Sino-American relations after Xi's Florida visit

By George N. Tzogopoulos
0 Comment(s)Print E-mail, April 11, 2017
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Chinese President Xi Jinping (R) meets with his U.S. counterpart Donald Trump in the latter's Florida resort of Mar-a-Lago in the United States, April 6, 2017. [Xinhua/Lan Hongguang]

A few hours after Chinese President Xi Jinping left Florida, the U.S. Carl Vinson Strike Group departed from Singapore and sailed northward into the Western Pacific Ocean near the Korean Peninsula.

This outlines President Donald Trump's decision to employ a muscular foreign policy approach. The deployment followed his order for airstrikes against a military base in Syria in response to a deadly chemical bombing raid in that country which the Americans blamed on the Syrian government.

It seems that isolationism is no longer Trump's ambition. The president had publicly rejected his characterization as "isolationist" during his recent press conference with German Chancellor Angela Merkel. And, it now becomes evident that he is ready for an expanded U.S. international presence.

He values the importance of security instead of Washington's frequently required mission to change the world, however, limits between the two objectives are not necessarily clear, because their motivations are often interwoven. So, it will not be surprising if it's almost "business as normal" for the U.S. in the coming months.

Xi, meeting Trump for the first time, had several opportunities over a 48-hour period to get familiar with the approach of his newly-elected American counterpart.

Trump had shown himself unpredictable in his first eleven weeks in office, which can be a clever diplomatic tactic. Nevertheless, as time passes, he is gradually losing this advantage.

Perhaps the most important lesson for China is that the country knows now the general principles of American foreign policy under Trump. It maintains continuity with previous presidents rather than discontinuity indefining American calculations.

Attention turned first towards North Korea. Before his meeting with Xi, Trump had attempted to set the tone with a harsh rhetoric against the Chinese administration. "If China is not going to solve North Korea, we will," he said. Several American think tanks have already started to elaborate on the need of American action against North Korea, examining several options after the so-called "strategic patience" expired.

As China and the U.S. disagree on how to proceed with the Pyongyang imbroglio, American unilateral action would be highly risky. China's Foreign Minister Wang Yi confirmed the mutual will for collaboration in the Korean Peninsula, saying the two leaders "agreed to expand cooperation on multiple levels to make contributions to world peace, stability and prosperity."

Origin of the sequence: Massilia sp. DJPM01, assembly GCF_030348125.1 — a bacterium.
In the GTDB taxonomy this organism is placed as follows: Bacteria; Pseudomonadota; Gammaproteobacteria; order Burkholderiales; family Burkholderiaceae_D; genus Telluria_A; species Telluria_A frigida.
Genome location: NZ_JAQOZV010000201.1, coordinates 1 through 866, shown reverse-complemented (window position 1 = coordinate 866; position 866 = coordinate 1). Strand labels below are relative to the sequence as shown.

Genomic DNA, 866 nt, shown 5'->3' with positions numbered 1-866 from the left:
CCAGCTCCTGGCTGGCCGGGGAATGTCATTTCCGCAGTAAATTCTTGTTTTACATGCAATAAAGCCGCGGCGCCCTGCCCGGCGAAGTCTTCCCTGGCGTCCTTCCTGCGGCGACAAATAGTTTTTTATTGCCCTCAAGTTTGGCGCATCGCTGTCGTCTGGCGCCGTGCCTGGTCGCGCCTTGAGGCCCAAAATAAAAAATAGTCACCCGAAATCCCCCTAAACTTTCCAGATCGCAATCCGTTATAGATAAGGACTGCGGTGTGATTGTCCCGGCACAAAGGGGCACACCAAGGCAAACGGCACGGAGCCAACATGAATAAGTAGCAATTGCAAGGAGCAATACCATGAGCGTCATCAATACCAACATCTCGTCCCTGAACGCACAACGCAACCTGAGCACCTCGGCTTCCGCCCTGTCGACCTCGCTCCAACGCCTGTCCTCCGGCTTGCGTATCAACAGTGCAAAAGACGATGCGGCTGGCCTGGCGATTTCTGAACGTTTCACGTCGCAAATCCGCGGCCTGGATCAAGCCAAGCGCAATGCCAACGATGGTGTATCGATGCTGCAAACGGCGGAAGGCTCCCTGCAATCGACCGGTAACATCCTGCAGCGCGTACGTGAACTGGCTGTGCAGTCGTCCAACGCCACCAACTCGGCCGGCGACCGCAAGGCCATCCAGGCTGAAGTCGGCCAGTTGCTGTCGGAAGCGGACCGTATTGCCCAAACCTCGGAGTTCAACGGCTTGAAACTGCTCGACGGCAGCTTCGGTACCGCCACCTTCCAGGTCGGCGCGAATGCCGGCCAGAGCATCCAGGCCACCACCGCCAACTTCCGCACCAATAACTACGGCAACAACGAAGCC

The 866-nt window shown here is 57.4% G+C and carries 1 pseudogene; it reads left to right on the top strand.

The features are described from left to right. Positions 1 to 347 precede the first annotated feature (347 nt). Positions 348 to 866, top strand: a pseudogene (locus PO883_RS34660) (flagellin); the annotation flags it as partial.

Of course, the future evolution of Sino-American relations goes well beyond the Korea Peninsula. The agreement between Xi and Trump to make good use of the joint staff dialogue mechanism to boost military communications and deepen cooperation in cybersecurity are positive signs for the future.

However, China prefers a wait-and-see stance on how any balance in the new multilateral world will emerge under Trump. The relationship between the U.S. and Russia is not as harmonious as numerous analysts had predicted after last November's election.

The new Syrian crisis is being closely monitored by Chinese policymakers with regard not only to the human dimension and repercussions for regional security, but also to its impact on the hypothetical rapprochement between Moscow and Washington.

Xi also returned from Florida with two additional conclusions. The first is that Trump is no longer threatening China with a trade war. Some Western media argue his milder rhetoric now is explained on the basis of "concessions" made by Beijing.

The Financial Times, for example, suggested China will offer the Americans better market access for financial sector investments and beef exports to help avert a trade war. Nonetheless, that kind of policy should not be regarded as a desperate Chinese diplomatic move, for it goes hand-in-hand with China's will to promote openness and better opportunities for foreign companies as both Xi and Premier Li Keqiang have said in their recent speeches.

Also, Trump might have already realized the risks from a trade war.

And the second interesting point is that Trump made no reference to human rights in China. In contrast to Barack Obama, the new president has different priorities. This possibly connotes his understanding for China's "core interests."

Trump did not repeat the terminology used by his Secretary of State Rex Tillerson during his recent trip to Beijing in describing the bilateral relationship as "non-conflict" and "non-confrontational," and seems prepared to respect China in his public statements.

All in all, the Xi-Trump Summit in Florida marks a good start for bilateral relations in the new era. More conversations and meetings between the two leaders are expected in the short and medium term. In spite of their existing difference the need of bilateral cooperation between China and the U.S. is currently more urgent than ever.

George N. Tzogopoulos is a columnist with For more information please visit:

Opinion articles reflect the views of their authors, not necessarily those of

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